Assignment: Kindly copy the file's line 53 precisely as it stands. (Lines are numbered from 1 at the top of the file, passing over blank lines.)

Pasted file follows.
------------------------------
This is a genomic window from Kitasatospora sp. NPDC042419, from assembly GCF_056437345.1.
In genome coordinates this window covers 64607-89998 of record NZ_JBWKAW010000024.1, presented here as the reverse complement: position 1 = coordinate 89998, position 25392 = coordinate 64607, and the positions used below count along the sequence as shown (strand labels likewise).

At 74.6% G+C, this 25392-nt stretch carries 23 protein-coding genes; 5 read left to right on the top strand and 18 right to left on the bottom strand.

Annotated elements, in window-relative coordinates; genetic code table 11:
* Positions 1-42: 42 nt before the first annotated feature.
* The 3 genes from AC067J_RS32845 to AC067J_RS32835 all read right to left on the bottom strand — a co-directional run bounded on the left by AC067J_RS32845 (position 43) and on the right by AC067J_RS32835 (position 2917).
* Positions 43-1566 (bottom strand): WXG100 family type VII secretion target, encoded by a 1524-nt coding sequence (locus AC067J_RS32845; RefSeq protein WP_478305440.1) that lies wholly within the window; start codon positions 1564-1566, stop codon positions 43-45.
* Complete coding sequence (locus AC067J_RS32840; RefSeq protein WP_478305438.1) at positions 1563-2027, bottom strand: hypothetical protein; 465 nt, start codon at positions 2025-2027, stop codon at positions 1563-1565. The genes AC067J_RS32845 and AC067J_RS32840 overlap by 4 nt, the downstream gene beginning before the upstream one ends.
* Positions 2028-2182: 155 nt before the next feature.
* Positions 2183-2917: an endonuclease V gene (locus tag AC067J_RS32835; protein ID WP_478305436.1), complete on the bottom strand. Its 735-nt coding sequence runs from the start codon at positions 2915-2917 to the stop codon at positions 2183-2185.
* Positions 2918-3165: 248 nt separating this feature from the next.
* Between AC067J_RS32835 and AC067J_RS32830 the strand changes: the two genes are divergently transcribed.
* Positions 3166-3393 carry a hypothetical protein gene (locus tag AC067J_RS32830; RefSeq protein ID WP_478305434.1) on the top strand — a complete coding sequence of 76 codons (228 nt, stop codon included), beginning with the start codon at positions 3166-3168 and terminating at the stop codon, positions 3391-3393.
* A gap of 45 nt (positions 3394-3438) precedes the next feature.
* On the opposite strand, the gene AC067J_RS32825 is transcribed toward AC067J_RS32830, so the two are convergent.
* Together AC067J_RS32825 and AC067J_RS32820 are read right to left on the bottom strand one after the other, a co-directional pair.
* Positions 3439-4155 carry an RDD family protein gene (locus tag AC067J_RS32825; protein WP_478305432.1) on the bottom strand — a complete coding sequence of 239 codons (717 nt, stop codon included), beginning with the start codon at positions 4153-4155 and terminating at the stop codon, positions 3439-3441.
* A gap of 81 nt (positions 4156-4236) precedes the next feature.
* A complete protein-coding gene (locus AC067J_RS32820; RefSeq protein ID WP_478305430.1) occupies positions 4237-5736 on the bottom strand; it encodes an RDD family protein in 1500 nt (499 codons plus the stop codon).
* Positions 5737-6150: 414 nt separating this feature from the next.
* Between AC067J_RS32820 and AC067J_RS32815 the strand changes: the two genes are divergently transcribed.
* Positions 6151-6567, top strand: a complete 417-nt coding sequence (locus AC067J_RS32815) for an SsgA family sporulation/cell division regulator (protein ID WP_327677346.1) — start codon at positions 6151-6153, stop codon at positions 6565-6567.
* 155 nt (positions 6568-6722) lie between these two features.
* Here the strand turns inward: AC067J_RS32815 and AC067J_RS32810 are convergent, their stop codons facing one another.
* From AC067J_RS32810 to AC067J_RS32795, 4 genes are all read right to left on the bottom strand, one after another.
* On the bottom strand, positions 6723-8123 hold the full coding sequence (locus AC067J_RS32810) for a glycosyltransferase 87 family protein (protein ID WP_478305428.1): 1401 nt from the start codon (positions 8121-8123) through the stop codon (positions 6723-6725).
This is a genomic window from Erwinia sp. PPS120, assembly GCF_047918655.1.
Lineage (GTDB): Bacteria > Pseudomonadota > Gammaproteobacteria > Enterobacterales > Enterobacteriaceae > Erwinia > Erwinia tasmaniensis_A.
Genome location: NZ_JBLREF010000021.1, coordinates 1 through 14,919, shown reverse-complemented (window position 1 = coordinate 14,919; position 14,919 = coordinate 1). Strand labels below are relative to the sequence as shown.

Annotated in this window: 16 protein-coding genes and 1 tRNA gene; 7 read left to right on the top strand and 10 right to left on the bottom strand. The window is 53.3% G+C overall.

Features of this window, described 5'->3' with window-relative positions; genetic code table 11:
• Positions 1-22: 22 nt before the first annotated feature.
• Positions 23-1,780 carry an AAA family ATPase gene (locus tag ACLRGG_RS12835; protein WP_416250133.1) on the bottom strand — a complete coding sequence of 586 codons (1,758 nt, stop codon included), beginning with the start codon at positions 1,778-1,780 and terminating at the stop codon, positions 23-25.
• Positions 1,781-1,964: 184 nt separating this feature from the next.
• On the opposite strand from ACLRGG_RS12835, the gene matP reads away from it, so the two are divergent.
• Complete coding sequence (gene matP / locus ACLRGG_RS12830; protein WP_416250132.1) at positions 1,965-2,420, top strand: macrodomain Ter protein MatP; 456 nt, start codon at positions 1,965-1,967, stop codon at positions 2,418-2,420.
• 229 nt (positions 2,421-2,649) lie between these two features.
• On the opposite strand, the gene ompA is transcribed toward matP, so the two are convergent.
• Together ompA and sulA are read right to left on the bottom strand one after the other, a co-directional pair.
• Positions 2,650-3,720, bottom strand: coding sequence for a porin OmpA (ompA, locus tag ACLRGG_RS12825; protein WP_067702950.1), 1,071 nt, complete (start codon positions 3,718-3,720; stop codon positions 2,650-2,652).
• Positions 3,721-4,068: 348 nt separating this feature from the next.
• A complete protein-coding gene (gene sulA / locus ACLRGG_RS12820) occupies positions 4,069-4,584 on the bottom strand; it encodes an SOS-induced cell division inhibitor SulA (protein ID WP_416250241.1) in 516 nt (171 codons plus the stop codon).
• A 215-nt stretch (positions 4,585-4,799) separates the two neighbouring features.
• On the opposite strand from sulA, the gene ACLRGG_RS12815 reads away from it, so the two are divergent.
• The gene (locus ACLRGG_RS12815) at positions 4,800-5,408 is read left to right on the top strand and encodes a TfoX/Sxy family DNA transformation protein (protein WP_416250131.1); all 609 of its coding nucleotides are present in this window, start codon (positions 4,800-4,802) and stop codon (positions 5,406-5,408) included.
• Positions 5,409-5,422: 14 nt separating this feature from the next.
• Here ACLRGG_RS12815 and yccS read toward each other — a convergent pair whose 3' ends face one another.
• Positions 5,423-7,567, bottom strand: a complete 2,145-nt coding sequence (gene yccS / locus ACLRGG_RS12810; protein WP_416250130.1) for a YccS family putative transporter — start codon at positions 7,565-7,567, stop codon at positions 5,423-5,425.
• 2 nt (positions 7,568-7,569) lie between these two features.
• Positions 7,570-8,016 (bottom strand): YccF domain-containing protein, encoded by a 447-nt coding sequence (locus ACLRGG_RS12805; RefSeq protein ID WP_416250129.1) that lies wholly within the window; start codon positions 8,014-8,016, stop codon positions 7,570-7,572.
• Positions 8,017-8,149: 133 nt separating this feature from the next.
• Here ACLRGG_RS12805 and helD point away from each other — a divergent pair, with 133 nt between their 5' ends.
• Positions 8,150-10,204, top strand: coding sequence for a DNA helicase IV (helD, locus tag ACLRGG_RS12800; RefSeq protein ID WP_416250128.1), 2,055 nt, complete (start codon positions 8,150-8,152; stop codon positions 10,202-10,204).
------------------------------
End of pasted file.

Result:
• Positions 8,150-10,204, top strand: coding sequence for a DNA helicase IV (helD, locus tag ACLRGG_RS12800; RefSeq protein ID WP_416250128.1), 2,055 nt, complete (start codon positions 8,150-8,152; stop codon positions 10,202-10,204).